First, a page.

Folk is one of those genres which can pigeonhole an act into oblivion. Folk is a full stop. To any but the most dedicated fan, you are swiftly categorised as “not of interest”, when you're folk. Folk as a genre has guardians who defend it against such apparent philistines as Bob Dylan, who was shunned during his electric phase. Folk is closed, gentrified even. This at least was the case until the phenomenon of Mumford and Sons, who proved, incredibly, that folk-or at least a Grimshaw-friendly version of it- could not only be popularly saleable but there could actually be a trend centred on this genre. Rising in the wake of their vapour trail are The Dredgermen.
The Dredgermen are a folk act, but of the incontrovertibly modern stripe. They're a three piece band, hailing from the Medway Towns, but with roots faintly traceable to the centre of the folk universe: Ireland. The lead singer elaborated on their Irishness by means of the following “I'm called Patrick, our guitarist is Brendan, and our bassist's last name is Carson.” Their Irish heritage may be limited to name basis, but their folk heritage is beyond legitimate. Patrick, for example, plays a mandolin- one of the marks of authenticity (I mean, it's possible to half-ass the folk thing with a ukelele, or no-ass it with acoustic guitars, but none of this for The Dredgermen). Their classical folk credentials are further buttressed with a story song which marks the centenary of the First World War, and details the exploits in that war of Engelbert's great-grandfather. It is characterised with artful mandolin runs which strike the right balance between melancholy and honour. The Dredgermen of taste; they know how to make a point, musically.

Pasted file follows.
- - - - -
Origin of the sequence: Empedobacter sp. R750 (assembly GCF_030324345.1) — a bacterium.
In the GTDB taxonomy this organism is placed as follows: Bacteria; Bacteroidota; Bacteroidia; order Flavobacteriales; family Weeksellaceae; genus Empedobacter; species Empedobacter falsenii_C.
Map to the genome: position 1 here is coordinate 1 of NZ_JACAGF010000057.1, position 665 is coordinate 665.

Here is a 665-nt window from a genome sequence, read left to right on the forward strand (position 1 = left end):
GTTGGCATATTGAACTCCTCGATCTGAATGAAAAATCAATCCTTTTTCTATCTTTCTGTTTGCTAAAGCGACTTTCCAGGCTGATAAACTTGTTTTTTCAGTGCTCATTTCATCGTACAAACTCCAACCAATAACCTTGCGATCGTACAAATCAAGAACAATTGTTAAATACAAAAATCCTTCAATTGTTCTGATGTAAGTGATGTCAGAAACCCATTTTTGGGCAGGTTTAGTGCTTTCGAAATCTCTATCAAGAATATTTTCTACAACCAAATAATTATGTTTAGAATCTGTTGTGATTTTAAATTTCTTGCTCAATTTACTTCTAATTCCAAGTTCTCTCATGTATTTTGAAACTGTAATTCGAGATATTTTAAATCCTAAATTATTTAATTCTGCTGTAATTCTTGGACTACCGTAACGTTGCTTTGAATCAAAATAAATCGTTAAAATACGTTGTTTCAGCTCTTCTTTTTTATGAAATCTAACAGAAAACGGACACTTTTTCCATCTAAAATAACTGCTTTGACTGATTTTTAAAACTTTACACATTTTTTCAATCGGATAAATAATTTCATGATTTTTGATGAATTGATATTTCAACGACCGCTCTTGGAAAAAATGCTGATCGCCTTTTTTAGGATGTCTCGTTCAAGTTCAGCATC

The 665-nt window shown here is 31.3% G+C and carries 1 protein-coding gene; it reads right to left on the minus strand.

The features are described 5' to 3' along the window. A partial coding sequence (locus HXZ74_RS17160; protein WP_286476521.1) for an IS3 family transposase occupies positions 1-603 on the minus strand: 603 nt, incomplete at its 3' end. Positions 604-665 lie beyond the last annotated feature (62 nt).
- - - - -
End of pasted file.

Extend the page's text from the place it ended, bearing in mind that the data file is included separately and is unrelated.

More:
The band have also shown a firm grasp of more direct styles of songwriting, such as with the lead track from their debut E.P. Man Overboard, in which Patrick pulls together various nautical terms to storyboard a romantic piece with a genuinely lovely chorus of “I was a man overboard, you threw me a rope”- a chorus which, in its last and lasting repetitions, emphasises the clear strength of feeling behind the words. Engelbert signs off with the vow “We will never run aground” -which completes both the metaphor and the song's personal meaning.
They're also at least as multi-faceted and dynamic as any pop-folk act you could name. For example, their song 'Honey Is The Truth' a lightly satirical air is established as a twee love song is ironically delivered in baritonal, almost crooning fashion. The thing is wittily rendered all throughout, ending on an unresolved seventh chord. Despite this the band intuitively know that a pastiche can lack staying power if it's all joke and no song. 'Honey Is The Truth' is so sweet, with shades of John Lennon's 'Oh! Yoko' in its harmonica solo, that it has lived with me for days after hearing it live.
In this live context the band confidently deploy many songs, only one or two of which appear on their forthcoming E.P. Some of their most memorable are not yet recorded, such as the hairy ballad 'Be I A Beast, Be I A Man', whose title alone is a kind of hook- posing a question we've all wondered at in our own cases. 'Rub Salt In The Wounds', which is rolled out as their set-opener, is possibly their most dynamic song. This might possibly account for its selection as first single. It's where the groups' competing harmonies find fullest expression, with back up vocalist Brendon Esmonde almost reaching equal-billing with Engelbert.
Their E.P will be officially launched this weekend and, with the confident stream of songs the band have already amassed, an album cannot be far beyond their sights. It is not known at this point whether the current cache of folk music will swell their sails, or blow them off course, or neither. There isn't an oracle, and I'll make no predictions. What can be said is their place in the firmament of folk is assured, if only the vicissitudes of life will allow them a clear run.